Last week I attended a comedy event in Marina del Rey with fellow MANjr cohort Jeremy Johnson. It was an “Evening of Comedy with Funny or Die” presented by Wired and hosted by Marriott Hotels & Resorts. Any time I can get some laughs, get my drink on and chat with comedians, all within a two block radius of my home, I’m all for it. And the event with the very long name did not disappoint.

This second event in the WIRED + Marriott Culturazzi Series featured some great comedians. James Adomian (who played George W. Bush in Harold & Kumar Escape from Guantanamo Bay) was the host and he kept things lively throughout the evening. His Jesse Ventura and Lewis Black impressions were spot on.

Andrés du Bouchet (who writes for Conan) fired up the crowd with a really interesting bit that got everyone involved and left the room wanting more. Kristen Schaal from 30 Rock and Maria Bamford from Louie both had great sets. Jerrod Carmichael cracked me up hard. There were plenty of giggles and audience shouting during T.J. Miller set.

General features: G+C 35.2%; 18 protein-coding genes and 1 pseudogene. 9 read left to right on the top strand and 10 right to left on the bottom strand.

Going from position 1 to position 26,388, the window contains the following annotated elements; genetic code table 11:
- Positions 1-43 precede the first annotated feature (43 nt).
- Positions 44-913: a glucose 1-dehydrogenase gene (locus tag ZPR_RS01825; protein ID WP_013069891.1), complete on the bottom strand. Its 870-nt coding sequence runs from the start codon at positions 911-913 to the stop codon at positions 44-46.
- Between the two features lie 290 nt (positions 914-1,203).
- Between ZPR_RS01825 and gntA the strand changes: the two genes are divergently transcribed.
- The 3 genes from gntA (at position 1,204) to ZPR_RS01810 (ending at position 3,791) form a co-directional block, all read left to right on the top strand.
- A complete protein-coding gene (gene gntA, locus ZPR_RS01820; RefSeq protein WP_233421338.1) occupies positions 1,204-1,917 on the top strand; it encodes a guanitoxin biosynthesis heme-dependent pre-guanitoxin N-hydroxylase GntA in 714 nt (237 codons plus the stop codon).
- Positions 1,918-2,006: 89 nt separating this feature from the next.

It was just quality stuff all around. Funny videos were also on tap, but technical difficulties limited the humor to the live acts. But there were plenty of laughs to be had. We sat down with a three of the comics before their sets to chat about the trade. Here’s what they shared:

Kristen Schaal Interview

CS: Tell us about your joke writing process, do you carry around a notebook like some people?

KS: I do! This is my 7th book, no lines though, I don’t like lines.

JJ: So, when was the first time you were on stage? When was that leap of faith to do stand up?

KS: Well the first time I was on stage was for church probably, I think I did some little plays for my church. That was just because, you know, I had to get into heaven.